The Magazine

Marriage Penalties

What's good and what's bad in Bush's tax plan.

Feb 26, 2001, Vol. 6, No. 23 • By ALLAN CARLSON and DAVID BLANKENHORN
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So here is the conservative economist Alan Reynolds of the Hudson Institute in 1999, writing in National Review, worrying that the U.S. economy is "running short of willing and able workers." Why are we running short? Primarily because high marginal tax rates are "driving skilled married women out of the labor force." This is very bad. Such women become economic non-contributors. They raise children and run communities as volunteers, indifferent to the fact that The Economy needs them! And here is the Social Democratic finance minister of Sweden, Bosse Ringholm, explaining in February 2000 that he opposes the extension of certain tax benefits to at-home parents because "society gets nothing back from a parent who is at home. Those who are at home contribute nothing to the state." Milton Friedman strategically cuddling up with Gloria Steinem. Who could have imagined it? Yet this odd intellectual scaffolding has defined the "marriage penalty" debate in the United States for more than two decades.

In 1981, purportedly to reduce the marriage penalty, the Reagan administration sought and achieved a change in the tax code that was an important step in the direction of individual taxation. Under this law, couples in which both spouses work were allowed to deduct 10 percent of up to $30,000 of the income of the lower-earning spouse. It was a classic supply-side measure -- essentially a $600 per year incentive for the second spouse to enter the paid labor force. This provision was eliminated in the tax changes of 1986.

In the early 1990s, Newt Gingrich loudly revived the notion of ending the marriage penalty, including the promise in the Republicans' 1994 Contract With America. In 1997, the Congressional Budget Office weighed in, releasing a study not only quantifying the marriage penalty, but also showing that many (primarily one-earner) couples enjoy what the CBO called a marriage "bonus" -- that is, they pay less as a married couple than they would have paid as single individuals. Largely on the basis of this CBO report, virtually everyone in the public debate -- except a few eccentric marriage buffs -- came firmly to believe that individual filing represents the basic standard of tax fairness.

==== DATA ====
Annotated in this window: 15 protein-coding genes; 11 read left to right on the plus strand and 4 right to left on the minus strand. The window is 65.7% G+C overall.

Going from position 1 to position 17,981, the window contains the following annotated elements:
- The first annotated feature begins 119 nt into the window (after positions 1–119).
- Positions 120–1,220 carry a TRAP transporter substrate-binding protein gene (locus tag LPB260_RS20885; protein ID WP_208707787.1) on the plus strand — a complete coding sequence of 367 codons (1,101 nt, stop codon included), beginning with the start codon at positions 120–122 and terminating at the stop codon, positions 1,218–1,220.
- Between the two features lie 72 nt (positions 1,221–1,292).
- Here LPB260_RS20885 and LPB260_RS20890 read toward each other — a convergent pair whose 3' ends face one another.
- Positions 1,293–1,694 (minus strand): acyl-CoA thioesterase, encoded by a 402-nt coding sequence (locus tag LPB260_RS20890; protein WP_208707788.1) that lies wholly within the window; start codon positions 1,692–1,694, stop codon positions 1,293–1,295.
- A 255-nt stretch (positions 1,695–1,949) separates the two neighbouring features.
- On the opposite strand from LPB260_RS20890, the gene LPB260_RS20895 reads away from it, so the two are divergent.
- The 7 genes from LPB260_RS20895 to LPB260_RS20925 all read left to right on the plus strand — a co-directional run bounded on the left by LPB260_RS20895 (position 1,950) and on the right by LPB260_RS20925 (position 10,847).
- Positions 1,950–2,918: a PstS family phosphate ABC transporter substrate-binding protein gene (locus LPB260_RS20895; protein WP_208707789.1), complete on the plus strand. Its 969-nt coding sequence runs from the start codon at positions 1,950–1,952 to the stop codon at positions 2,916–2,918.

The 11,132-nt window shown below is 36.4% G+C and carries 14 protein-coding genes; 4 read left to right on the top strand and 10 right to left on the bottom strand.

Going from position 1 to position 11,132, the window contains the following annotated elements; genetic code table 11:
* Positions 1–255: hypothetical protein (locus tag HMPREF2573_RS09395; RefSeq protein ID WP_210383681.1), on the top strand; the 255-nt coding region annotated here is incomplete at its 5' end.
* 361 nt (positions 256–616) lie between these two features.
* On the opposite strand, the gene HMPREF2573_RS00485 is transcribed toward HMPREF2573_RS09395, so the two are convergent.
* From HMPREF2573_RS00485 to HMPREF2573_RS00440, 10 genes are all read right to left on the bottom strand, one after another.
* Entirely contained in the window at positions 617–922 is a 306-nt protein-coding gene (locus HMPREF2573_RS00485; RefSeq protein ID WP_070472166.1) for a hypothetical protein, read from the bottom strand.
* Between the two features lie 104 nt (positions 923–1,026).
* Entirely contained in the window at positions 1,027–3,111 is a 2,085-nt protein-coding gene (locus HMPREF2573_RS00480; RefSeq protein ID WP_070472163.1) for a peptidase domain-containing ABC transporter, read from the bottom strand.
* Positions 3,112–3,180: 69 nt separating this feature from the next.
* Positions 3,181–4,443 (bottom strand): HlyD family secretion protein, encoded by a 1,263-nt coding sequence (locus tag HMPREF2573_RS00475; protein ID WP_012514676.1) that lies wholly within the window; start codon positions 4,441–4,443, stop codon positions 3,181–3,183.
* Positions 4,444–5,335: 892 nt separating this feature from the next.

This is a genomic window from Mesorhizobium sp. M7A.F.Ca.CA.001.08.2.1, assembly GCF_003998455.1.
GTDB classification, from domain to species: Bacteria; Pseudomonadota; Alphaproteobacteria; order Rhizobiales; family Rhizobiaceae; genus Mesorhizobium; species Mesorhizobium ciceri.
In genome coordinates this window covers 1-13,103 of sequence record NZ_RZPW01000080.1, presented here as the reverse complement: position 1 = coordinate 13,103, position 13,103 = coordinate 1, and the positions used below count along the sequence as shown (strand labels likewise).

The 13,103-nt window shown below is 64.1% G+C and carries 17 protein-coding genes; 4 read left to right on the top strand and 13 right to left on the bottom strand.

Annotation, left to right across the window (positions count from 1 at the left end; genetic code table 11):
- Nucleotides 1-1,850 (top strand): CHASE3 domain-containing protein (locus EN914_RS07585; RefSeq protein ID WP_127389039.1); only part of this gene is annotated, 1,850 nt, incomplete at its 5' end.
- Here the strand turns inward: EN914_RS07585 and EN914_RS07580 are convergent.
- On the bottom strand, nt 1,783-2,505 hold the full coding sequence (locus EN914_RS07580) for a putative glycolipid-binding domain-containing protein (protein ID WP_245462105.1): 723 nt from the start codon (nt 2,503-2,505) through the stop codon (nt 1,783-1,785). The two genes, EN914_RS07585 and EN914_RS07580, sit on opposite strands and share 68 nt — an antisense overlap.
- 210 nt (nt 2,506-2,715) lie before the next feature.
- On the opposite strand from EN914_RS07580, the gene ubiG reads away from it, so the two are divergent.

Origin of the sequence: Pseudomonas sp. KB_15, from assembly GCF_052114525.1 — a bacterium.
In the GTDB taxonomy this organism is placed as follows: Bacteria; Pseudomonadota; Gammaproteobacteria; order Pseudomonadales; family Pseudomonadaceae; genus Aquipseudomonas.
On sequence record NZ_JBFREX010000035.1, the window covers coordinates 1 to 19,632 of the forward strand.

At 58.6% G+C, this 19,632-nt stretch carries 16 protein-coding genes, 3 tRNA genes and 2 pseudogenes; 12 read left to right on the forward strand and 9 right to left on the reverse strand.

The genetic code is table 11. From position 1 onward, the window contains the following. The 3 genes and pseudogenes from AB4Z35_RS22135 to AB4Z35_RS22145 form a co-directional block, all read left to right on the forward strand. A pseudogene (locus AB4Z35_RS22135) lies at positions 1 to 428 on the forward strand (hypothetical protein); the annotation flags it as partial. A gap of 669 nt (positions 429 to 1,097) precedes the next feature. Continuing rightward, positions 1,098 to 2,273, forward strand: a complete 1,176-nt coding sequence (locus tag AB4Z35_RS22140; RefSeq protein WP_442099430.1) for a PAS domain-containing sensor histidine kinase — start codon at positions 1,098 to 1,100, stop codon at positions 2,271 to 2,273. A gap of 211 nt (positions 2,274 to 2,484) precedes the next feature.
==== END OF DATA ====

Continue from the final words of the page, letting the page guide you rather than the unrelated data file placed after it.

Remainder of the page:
This was a huge idea, and it had consequences. In 1997, and again in 1999, congressional Republicans seriously entertained, and in fact came close to passing, legislation permitting married couples to file their returns singly, as if they were unrelated individuals, or jointly -- whichever would result in the lower tax burden. Only last-minute lobbying by the Family Research Council and a few individuals, including several marriage buffs on key congressional staffs, prevented this idea from becoming law.

Which brings us finally to President Bush. His proposal for reducing the marriage penalty in 2001 is to go back to 1981 and permit the second earner in two-earner couples to deduct 10 percent of income, up to $30,000. In purely economic terms, this is a fairly small move. But it is rooted in the same bad thinking that has haunted this issue for decades. Such a shift in the tax code would be economically regressive, primarily benefiting comparatively affluent, two-earner couples. By encouraging spouses to join the paid labor force, and by shifting a greater share of the total tax burden onto one-earner couples, such a law would create greater disincentives for at-home motherhood and for all other forms of unpaid work in families and communities. More broadly, by moving us closer to an individual, as opposed to family, basis for taxation, such a policy would discourage the economic and personal interdependence that is at the heart of marriage.

There are several ways to eliminate the marriage penalty properly, without undermining marriage as an institution. The details vary, but the essential idea is to treat married couples as joint economic partnerships, just like other legally recognized economic partnerships, permitting them fully to share their income for purposes of taxation. Congress actually adopted something very close to this in 2000, only to have the legislation vetoed (mostly for extraneous reasons) by President Clinton. So a genuinely pro-marriage solution is readily available for anyone who wants it. But it would be better to do nothing about this problem than to do what President Bush is now proposing.

Allan Carlson is president of the Howard Center for Family, Religion, & Society in Rockford, Illinois. David Blankenhorn is president of the Institute for American Values in New York.